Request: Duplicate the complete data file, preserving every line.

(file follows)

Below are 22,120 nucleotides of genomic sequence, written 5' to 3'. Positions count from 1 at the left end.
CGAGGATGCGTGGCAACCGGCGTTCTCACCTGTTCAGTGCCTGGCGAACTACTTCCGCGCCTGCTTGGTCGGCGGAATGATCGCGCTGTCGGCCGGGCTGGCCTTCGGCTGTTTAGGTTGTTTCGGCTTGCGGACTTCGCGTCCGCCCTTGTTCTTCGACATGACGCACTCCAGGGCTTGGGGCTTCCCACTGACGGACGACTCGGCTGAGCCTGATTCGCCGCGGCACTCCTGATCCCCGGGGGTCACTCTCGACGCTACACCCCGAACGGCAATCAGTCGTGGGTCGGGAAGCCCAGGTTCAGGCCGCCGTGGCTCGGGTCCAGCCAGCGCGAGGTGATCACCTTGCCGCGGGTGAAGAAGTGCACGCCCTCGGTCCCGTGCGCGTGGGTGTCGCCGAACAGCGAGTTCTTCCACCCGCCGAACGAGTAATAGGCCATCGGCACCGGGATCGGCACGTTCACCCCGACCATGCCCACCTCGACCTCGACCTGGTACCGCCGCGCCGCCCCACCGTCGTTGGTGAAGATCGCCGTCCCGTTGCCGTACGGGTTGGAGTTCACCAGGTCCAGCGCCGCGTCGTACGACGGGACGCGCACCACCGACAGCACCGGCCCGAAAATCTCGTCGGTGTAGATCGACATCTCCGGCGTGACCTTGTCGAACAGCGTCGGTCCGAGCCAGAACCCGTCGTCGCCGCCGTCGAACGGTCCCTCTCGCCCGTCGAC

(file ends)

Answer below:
Below are 22,120 nucleotides of genomic sequence, written 5' to 3'. Positions count from 1 at the left end.
CGAGGATGCGTGGCAACCGGCGTTCTCACCTGTTCAGTGCCTGGCGAACTACTTCCGCGCCTGCTTGGTCGGCGGAATGATCGCGCTGTCGGCCGGGCTGGCCTTCGGCTGTTTAGGTTGTTTCGGCTTGCGGACTTCGCGTCCGCCCTTGTTCTTCGACATGACGCACTCCAGGGCTTGGGGCTTCCCACTGACGGACGACTCGGCTGAGCCTGATTCGCCGCGGCACTCCTGATCCCCGGGGGTCACTCTCGACGCTACACCCCGAACGGCAATCAGTCGTGGGTCGGGAAGCCCAGGTTCAGGCCGCCGTGGCTCGGGTCCAGCCAGCGCGAGGTGATCACCTTGCCGCGGGTGAAGAAGTGCACGCCCTCGGTCCCGTGCGCGTGGGTGTCGCCGAACAGCGAGTTCTTCCACCCGCCGAACGAGTAATAGGCCATCGGCACCGGGATCGGCACGTTCACCCCGACCATGCCCACCTCGACCTCGACCTGGTACCGCCGCGCCGCCCCACCGTCGTTGGTGAAGATCGCCGTCCCGTTGCCGTACGGGTTGGAGTTCACCAGGTCCAGCGCCGCGTCGTACGACGGGACGCGCACCACCGACAGCACCGGCCCGAAAATCTCGTCGGTGTAGATCGACATCTCCGGCGTGACCTTGTCGAACAGCGTCGGTCCGAGCCAGAACCCGTCGTCGCCGCCGTCGAACGGTCCCTCTCGCCCGTCGAC